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If you’re thinking about bringing your pup (or falcon!) onboard an upcoming flight, you’ll want to stay up to date on airlines’ evolving policies for animal companions, and plan carefully to ensure a smooth trip for you and your pet.
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1. Schedule a preflight vet visit. Before you book a ticket, take your animal to the vet for a checkup and to see if he’s a good flight candidate. Some pets struggle with travel because of illness, injury, age or temperament, notes the American Veterinary Medical Association (AVMA). Your pet will also likely need a health certification from your vet. Airlines usually require it within 10 days of traveling, along with rabies and vaccination certificates.
2. Review airlines’ pet policies. Policies can vary considerably, whether they're about weight restrictions, fees or acceptable carrier sizes. Most airlines require pet carriers to fit under the seat in front of you — that’s a pretty small space. The carrier will be counted as your one carry-on item. On Qatar Airways, you can’t bring a cat or dog onboard, but you can bring a falcon. Sites such as BringFido.com and PetFriendlyTravel.com have compiled the major airlines’ pet policies.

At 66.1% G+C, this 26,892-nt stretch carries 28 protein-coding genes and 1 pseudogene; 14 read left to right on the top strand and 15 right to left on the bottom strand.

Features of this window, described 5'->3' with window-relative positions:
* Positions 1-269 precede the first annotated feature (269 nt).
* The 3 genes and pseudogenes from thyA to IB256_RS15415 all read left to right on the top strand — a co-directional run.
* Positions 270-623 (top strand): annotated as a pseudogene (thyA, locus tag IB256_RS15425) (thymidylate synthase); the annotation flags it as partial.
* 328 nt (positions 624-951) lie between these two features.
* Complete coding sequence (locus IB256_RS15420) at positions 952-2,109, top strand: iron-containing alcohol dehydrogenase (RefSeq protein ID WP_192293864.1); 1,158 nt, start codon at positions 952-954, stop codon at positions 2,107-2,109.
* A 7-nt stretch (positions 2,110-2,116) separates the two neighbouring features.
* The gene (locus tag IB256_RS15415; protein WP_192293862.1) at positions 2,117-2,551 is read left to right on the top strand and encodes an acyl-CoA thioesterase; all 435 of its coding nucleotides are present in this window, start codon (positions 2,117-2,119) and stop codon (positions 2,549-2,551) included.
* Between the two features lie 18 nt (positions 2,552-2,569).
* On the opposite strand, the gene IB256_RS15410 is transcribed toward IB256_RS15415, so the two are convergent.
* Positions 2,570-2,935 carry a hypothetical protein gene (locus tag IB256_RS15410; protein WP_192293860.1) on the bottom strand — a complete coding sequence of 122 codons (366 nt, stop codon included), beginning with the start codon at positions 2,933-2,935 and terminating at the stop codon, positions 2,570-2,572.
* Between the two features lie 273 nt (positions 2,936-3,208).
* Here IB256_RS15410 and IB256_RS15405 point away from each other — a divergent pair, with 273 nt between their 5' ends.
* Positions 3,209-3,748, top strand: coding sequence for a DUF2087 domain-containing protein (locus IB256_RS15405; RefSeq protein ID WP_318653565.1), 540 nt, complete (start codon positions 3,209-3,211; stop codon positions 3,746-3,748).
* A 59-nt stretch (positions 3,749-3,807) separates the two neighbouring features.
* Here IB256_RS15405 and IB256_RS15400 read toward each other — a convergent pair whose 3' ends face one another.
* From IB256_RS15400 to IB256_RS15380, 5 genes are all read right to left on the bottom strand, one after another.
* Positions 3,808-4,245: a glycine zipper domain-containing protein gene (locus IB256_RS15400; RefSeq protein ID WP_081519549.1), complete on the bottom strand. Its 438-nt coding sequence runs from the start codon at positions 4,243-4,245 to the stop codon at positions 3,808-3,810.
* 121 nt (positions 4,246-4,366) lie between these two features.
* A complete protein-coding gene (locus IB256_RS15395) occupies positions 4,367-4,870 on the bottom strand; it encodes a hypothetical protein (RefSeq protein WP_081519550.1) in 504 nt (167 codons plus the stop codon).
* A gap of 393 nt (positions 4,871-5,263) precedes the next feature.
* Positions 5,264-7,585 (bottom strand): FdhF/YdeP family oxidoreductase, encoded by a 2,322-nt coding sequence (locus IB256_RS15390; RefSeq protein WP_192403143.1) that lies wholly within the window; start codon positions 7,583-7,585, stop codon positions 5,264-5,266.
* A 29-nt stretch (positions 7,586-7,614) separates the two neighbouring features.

3. Think twice before claiming that your dog (or snake) is an emotional support animal. For years, many passengers said their pets were emotional support animals to avoid paying pet fees on their dogs and cats or to bring unusual animals — pigs, peacocks, squirrels, snakes — into the cabin during flights. That ended in December 2020, when the U.S. Department of Transportation ruled that only trained dogs that “perform tasks for the benefit of a person with a disability” could be classified as service animals. After that ruling, multiple airlines, including Alaska, American, Delta, Frontier and Southwest, announced they would no longer allow emotional support animals on board. To fly with a service animal, fill out this DOT form.